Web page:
Dehydrating Tomatoes

This year has been amazing for tomatoes in the Pacific Northwest. I am really sad for those of you who haven’t had a great season, but here we certainly have. Come visit and I’ll share with you. 🙂 One thing that I love to do with my tomatoes when they are coming in faster than I can process them for canned goods is to dehydrate them. This is great for tomatoes that are getting pretty ripe and you won’t be able to can, and I really love doing grape or cherry tomatoes. They require very little preparation and make a delicious and nutritious snack.

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To dehydrate your tomatoes, you are welcome to blanch and peel them if you like, but I really don’t see it being worth the time and effort. Peels are delicious too. My favourites to dehydrate are romas and cherry tomatoes. For the cherry tomatoes all I do is wash them, cut a tiny sliver off the core end, then cut them in half. I like to place them cut side up, peel side down, so that they make less of a mess on the trays. For romas I wash them, core them, and cut them in 1/2 to 3/4 inch slices and place them on the tray. And again, if you don’t have a dehydrator, this one is the one I have, and I really have enjoyed it so far.

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Tomatoes should be done at 135 – 140 F in the dehydrator, and will take between 10 -18 hours to dehydrate. I have been cutting them up a few hours before bed and letting them go over night, which is working out quite well. In about 14 hours they are about where I like them, with 4 full trays. They should be a bit leathery but not moist at all.

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Four full trays when dehydrated will make a little less than a quart of delicious little snackies! I find the best way to store them is in a mason jar with a reusable lid. They don’t last long, so I’ll be making a few more batches! mmm mmm good.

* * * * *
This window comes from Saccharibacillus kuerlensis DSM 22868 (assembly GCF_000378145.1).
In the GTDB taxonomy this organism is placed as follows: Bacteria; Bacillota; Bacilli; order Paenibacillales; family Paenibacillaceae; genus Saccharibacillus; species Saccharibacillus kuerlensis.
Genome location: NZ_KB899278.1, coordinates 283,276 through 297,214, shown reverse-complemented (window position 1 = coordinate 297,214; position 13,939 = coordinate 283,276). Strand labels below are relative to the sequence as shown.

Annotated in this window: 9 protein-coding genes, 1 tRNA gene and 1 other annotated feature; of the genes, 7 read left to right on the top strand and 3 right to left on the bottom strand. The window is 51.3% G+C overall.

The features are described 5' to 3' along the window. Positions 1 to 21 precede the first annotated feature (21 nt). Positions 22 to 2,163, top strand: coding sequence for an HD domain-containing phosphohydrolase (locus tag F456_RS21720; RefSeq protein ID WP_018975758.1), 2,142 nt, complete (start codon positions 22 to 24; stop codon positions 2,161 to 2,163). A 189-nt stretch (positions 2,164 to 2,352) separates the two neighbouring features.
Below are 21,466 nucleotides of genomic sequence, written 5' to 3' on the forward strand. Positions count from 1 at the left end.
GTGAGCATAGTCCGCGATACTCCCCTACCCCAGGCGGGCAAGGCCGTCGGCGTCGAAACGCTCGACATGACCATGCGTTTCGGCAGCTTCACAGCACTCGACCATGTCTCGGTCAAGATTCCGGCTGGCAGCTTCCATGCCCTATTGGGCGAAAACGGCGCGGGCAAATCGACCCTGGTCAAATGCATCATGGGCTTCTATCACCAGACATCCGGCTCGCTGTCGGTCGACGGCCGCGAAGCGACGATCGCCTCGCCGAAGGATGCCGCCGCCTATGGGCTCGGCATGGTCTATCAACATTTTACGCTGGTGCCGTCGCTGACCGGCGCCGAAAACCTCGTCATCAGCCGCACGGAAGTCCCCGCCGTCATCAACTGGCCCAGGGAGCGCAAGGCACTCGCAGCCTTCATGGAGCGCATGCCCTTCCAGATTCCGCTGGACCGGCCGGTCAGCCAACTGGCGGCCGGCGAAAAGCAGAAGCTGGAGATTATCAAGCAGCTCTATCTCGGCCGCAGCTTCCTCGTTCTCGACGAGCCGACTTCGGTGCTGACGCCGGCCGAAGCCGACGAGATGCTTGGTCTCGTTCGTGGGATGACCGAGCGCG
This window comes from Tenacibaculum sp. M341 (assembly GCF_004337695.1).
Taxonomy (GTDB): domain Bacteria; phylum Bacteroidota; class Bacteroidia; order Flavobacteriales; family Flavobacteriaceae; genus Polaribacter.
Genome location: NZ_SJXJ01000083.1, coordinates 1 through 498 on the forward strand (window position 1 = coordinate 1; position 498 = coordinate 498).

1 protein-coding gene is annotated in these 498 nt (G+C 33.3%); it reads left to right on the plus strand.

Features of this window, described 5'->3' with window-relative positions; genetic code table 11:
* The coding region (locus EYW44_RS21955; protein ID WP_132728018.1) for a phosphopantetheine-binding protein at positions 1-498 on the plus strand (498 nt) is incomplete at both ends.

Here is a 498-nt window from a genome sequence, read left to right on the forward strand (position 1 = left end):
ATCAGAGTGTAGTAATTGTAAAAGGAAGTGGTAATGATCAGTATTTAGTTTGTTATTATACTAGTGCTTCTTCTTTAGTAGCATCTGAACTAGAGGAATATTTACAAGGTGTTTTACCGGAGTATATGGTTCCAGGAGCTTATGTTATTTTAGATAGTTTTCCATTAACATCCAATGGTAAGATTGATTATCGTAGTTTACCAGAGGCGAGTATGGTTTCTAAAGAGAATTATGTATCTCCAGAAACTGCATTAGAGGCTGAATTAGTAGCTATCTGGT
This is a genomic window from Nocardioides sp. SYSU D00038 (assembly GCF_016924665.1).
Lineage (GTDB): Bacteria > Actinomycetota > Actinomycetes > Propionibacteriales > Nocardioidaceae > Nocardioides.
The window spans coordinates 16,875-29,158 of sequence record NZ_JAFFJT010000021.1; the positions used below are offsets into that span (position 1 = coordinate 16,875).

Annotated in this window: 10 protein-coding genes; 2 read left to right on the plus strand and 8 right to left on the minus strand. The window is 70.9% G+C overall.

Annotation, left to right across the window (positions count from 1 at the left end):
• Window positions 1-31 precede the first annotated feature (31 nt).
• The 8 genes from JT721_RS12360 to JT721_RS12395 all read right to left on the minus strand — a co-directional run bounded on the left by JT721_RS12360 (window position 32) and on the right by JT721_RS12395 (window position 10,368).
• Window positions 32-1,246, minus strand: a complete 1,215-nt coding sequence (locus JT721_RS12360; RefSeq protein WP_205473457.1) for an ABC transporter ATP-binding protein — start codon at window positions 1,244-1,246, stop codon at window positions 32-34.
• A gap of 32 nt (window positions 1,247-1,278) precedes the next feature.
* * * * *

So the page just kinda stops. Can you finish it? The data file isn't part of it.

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2 thoughts on “Dehydrating Tomatoes

  1. I do something similar, but I also dehydrate slices of my heirlooms (kind of like the slices you’d use for a BLT). I rehydrate them briefly in hot water to use them. And I take odd chunks from damaged tomatoes and dry them as well, then vacuum pack them and label them as “soup chunks”.

    Since some of the tomatoes I grow are very low acid, and I’ve had trouble with some discoloring as they dehydrate, I tend to mix up a solution of 1 tsp citric acid to 1 quart water and drop the cut/sliced/chunked tomatoes into it for about 10 minutes before I put them into the dehydrator. It doesn’t add much time to the dehydrating process, but the yellows *stay* yellow!

    • I like to put anything dehydrated into the freezer for 3-4 days – or until I use it. I prefer my food be unsprayed and my favorite place for the dehydrator is outdoors. The freezer kills all the eggs – since no matter how closely I looked, I was surprised couple of times by things hatching and ruining my food. ;<

      I've noticed that some tomatoes are so high in natural sugars, they will caramelize and blacken if they get as dry as I usually like. They taste ok – just look like I roasted them.

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